Who knows death’s sadness when he parts his hair?
He parted it to the right, then left.


Death was a sad Vatican, his own state.
His lookout was a little mirror.


He sure was clever. The buildings slid.
Death had a hand in that and everything.

This poem leads me comfortably to speak about the two poems about which I have been silent. “Zoos for the Living” occurs early in the book and “Zoos for the Dead” almost at the end. They are two poems concerned less with perception and process than with Australia and its history: in fact they look like two surviving episodes from a kind of alternative poetic history of Australia. In the former the flooding of Adaminaby during the construction of the dams of the Snowy Mountains Scheme plays against memories of the poet’s mother’s arrival from England:

                                                           A beebop blonde
blue-eyed British jitterbug, she had a ticket to ride.
And her skin was as pale as the lashed cliffs at Dover.
It had a quality. It had a ring to it. And I was stitched in:
an alleged convict-celt, with a bland facade


like an Anglican chapel, and with secularized, mild,
deferential, careful, middle-class good manners.

In the latter, stolen generation material plays against images of diving into the wreck – here the wreck of a convict transport, the Miranda. The recurrent metaphor, drowning, is a magnificent one for Australian history which has brought the art of forgetfulness to a peak of perfection. The tone of the poems is slightly larky – with plenty of comic and grotesque surreal about them. The major issue is whether they represent the best things in this book, or are interesting early experiments in finding a mode to write about one’s native country and one’s self. They aren’t the poems in the book that I remember most lovingly but one can put the case for them by imagining how tempting it must have been to do them in the style of “Citizenship”, the style that Lowell mastered to bring the personal and the locally historical into focus together. You can imagine a poem circulating around the image of Adaminaby, the drowned town coming to the surface in drought, representing, as the drowned river does in Deliverance, the refusal of past trauma to be forgotten. The poem will then move in and out of personal memories, with a carefully titrated degree of revealed personal trauma, perhaps with a narrative section summarizing the poet’s history, before finishing with a plangent phrase that unites the country’s history with the author’s personal history. There’s a lot to be said for a poem that resists this method, that is prepared to seem less solemn and po-faced.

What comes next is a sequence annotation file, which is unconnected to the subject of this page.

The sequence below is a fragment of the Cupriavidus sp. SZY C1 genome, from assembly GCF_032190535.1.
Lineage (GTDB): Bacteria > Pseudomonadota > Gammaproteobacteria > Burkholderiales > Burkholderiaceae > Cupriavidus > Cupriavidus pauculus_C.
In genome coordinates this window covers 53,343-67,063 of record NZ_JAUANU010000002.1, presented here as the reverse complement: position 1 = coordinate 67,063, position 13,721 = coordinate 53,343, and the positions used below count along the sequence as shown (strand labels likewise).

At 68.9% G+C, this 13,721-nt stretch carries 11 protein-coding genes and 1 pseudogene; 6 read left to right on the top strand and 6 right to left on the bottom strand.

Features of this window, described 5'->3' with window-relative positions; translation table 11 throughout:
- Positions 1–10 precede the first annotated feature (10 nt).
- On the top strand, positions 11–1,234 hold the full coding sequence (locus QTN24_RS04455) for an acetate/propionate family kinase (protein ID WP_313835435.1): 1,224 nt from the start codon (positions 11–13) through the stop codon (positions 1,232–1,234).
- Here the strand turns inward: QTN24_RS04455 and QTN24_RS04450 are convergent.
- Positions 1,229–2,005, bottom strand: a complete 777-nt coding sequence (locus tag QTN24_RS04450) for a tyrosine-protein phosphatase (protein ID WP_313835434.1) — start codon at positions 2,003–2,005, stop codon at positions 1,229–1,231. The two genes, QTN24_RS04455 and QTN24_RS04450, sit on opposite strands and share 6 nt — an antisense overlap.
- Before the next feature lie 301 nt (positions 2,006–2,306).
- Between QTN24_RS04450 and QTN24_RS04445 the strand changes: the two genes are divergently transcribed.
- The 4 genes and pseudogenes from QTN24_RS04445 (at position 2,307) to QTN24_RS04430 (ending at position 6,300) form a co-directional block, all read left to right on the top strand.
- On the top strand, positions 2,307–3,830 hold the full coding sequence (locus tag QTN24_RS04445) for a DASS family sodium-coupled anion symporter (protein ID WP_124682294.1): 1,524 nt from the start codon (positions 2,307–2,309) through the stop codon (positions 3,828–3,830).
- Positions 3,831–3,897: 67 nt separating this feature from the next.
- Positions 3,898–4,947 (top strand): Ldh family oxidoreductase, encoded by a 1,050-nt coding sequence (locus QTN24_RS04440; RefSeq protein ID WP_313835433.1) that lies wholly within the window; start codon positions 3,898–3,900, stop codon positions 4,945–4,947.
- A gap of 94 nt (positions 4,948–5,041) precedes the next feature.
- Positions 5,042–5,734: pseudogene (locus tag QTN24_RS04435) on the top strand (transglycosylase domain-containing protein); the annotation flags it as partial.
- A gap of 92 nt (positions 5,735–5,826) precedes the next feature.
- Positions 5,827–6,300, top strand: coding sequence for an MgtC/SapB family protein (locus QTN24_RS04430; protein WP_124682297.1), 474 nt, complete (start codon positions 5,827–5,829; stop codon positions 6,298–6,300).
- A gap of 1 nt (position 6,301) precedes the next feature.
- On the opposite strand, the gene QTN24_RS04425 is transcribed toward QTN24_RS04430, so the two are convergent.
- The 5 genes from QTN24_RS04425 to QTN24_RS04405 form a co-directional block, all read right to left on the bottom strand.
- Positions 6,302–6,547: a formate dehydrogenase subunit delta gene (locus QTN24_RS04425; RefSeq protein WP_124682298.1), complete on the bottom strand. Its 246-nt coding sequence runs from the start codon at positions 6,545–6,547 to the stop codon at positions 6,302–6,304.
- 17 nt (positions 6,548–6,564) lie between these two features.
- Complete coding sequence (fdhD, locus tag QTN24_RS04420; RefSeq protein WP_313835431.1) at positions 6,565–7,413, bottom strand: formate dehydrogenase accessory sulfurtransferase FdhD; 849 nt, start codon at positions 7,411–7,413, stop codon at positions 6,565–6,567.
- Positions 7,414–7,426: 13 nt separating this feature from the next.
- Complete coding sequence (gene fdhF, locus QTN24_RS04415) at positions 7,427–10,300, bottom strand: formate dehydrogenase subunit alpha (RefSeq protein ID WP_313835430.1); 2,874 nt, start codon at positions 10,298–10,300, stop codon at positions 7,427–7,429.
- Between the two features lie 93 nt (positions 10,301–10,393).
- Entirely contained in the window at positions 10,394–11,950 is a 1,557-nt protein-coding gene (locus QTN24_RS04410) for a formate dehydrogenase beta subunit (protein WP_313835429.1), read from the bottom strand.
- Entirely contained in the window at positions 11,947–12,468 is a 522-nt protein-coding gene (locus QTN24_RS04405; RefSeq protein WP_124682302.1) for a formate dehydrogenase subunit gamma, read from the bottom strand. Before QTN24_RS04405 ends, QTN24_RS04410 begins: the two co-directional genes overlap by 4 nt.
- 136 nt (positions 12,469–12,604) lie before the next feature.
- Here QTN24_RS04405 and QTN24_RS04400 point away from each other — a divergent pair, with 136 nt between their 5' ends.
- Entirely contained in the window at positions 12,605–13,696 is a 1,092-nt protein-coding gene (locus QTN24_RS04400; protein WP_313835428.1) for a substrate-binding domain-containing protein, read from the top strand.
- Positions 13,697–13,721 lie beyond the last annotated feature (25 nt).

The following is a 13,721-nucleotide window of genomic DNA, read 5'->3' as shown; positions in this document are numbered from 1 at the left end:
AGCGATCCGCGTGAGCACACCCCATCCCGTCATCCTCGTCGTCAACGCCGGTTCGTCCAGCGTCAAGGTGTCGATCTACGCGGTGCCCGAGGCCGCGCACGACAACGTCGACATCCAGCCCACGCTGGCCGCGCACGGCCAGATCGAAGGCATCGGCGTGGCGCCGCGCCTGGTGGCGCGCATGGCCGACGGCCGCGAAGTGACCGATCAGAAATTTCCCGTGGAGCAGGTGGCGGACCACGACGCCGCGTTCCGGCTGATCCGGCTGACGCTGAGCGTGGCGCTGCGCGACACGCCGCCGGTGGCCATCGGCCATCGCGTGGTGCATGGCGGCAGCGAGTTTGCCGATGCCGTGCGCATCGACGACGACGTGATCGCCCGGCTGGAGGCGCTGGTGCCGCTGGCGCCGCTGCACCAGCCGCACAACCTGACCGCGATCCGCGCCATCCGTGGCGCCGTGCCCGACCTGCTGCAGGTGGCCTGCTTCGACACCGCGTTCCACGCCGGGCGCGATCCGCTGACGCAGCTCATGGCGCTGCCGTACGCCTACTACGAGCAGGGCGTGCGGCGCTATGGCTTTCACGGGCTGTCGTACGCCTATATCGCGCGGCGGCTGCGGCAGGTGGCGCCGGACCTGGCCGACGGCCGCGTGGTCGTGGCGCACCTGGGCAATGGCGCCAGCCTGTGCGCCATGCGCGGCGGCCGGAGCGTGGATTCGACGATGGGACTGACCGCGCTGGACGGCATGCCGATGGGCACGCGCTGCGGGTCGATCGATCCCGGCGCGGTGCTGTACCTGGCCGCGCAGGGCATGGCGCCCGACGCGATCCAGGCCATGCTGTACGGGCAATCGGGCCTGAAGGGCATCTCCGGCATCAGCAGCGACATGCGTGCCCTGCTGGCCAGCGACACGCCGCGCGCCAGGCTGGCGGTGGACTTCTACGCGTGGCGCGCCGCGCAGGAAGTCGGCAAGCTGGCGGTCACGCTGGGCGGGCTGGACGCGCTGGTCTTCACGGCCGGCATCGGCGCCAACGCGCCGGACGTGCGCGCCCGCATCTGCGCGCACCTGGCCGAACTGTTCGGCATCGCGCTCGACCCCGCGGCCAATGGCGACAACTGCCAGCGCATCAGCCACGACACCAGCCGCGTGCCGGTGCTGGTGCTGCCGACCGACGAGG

Time will tell, I suppose, whether these two Australian zoo poems are the best things in the book or the weakest. I’m reminded of another great first book, Judith Wright’s The Moving Image, which concludes with that long and very complex poem which gives its name to the book. I’ve never met anybody who actually liked it, though literary scholars have to work it over since it contains so much of the philosophy which lies behind the great shorter poems of the book. It’s an important poem that literary history – every bit as addicted to forgetfulness as macro-history – has chosen to forget. It’s hard to know how good a poet Emma Jones will end up being but one’s tempted to say of The Striped World that its poems promise “anything, everything”.